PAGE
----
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Desperate measures for messy times

  • Geoff
Some people find it difficult to agree with United States President Donald Trump on almost anything. However, he was right when he said, with characteristic arrogance, that Israeli election politics is “all messed up”.
by GEOFF SIFRIN | Jun 06, 2019

We’ve watched with amazement over recent weeks as Prime Minister Benjamin Netanyahu tried – and failed – to assemble a coalition government that would be able to shield him from indictment on corruption charges.

For South Africans, this has echoes of former President Jacob Zuma’s legal dodging and diving, with endless court appeals, to avoid appearing in court on corruption charges. Then there was the African National Congress repeatedly backing him in parliament to defeat votes of no confidence.

One could correctly say that both Israeli politics and South African politics are “all messed up”, where the entire country is bent to serve one man’s needs – the leader of the government.

The ugly drama of Israeli politics upsets many South African Jews as much as others. An example of an upsetting statement is from far-right leader, MK Bezalel Smotrich, who insists that Israel should become a state governed by Jewish biblical law as in King David’s time.

Smotrich, known for extreme right-wing opinions, and a declared homophobe, announced during recent coalition talks that he wanted the justice portfolio. He won’t receive it – even from Netanyahu.

The world’s two largest Jewish communities, America and Israel, have been growing further apart for a long time, with American Jews on the whole still more liberal than Israelis.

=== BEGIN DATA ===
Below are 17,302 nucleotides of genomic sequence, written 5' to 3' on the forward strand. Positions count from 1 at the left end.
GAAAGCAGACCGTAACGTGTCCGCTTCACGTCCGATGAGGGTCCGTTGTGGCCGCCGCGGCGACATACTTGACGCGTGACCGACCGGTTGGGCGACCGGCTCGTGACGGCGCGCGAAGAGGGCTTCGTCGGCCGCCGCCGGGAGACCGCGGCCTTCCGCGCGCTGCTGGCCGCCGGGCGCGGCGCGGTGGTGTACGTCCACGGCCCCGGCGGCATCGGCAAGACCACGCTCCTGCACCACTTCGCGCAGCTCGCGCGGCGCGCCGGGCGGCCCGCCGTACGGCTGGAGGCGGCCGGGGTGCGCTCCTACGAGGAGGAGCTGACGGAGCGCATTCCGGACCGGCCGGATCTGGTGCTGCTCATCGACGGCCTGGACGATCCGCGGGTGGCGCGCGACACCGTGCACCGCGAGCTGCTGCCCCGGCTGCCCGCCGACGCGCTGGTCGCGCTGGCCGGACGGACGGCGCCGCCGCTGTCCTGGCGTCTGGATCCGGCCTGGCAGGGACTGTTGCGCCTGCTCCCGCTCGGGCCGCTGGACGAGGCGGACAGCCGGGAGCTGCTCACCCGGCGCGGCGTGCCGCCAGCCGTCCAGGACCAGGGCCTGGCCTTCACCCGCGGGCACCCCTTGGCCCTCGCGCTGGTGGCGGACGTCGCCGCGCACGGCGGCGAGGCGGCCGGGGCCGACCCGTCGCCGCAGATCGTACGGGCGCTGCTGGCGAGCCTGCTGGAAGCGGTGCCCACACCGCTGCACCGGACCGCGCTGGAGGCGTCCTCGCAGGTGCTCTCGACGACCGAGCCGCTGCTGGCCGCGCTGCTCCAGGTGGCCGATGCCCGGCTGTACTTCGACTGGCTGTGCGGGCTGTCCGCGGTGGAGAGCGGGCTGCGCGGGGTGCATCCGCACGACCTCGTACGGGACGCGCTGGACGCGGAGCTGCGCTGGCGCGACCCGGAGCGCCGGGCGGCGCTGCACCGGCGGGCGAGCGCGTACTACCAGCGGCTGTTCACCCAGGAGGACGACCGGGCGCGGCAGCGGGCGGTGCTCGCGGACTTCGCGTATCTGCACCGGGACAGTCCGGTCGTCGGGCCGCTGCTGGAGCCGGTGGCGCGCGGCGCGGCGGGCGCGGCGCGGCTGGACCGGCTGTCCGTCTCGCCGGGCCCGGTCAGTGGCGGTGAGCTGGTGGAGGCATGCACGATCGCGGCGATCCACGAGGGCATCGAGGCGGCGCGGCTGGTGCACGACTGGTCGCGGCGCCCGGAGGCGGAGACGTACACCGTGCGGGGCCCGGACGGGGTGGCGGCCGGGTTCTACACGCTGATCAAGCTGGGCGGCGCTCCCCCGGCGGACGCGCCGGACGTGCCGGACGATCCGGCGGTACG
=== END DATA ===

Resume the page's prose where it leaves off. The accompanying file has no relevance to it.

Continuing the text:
A recent survey of 1 006 American Jews by the American Jewish Committee revealed that the divide is growing faster than expected. Last year, 70% of American Jews questioned said that caring about Israel was a “very important” part of their Jewishness. This year, only 62% said so.

Politically, the divide is more dramatic. On the explosive political issue about Jewish settlements in the West Bank, in 2018, 15% of respondents said Israel should be willing to dismantle all settlements as part of a peace agreement with the Palestinians. But in 2019, this had risen to 25%, according to Haaretz. Only 6% of Israeli Jews, however, were willing to dismantle the settlements.

A comparable split exists regarding the nature of a political settlement. Two thirds of American Jews support a two-state solution, which establishes a demilitarised Palestinian state in the West Bank. Only 39%of Israeli Jews do.

Aside from politics, Israel is experiencing a brain drain, primarily to America. Increasingly, Israel’s most educated citizens are immigrating, says a report by the Shoresh Institution for Socioeconomic Research of Tel Aviv University.

Those leaving come from the segment most crucial to Israel’s success – educated Israelis, professionals looking for a better lifestyle. In spite of Israel being the “start-up nation”, workers in high-tech face huge pressure to go to America where they are closer to investors and markets.

This has serious implications. About 3% of Israelis work in high-tech, accounting for nearly 40% of the country’s exports. Less political tension in their lives would also be a drawcard for professionals.

Trump may be right: Israeli politics really is all messed up. But given his own “America first” agenda, his power, and his closeness to Netanyahu, he is not the one to help clear things up.


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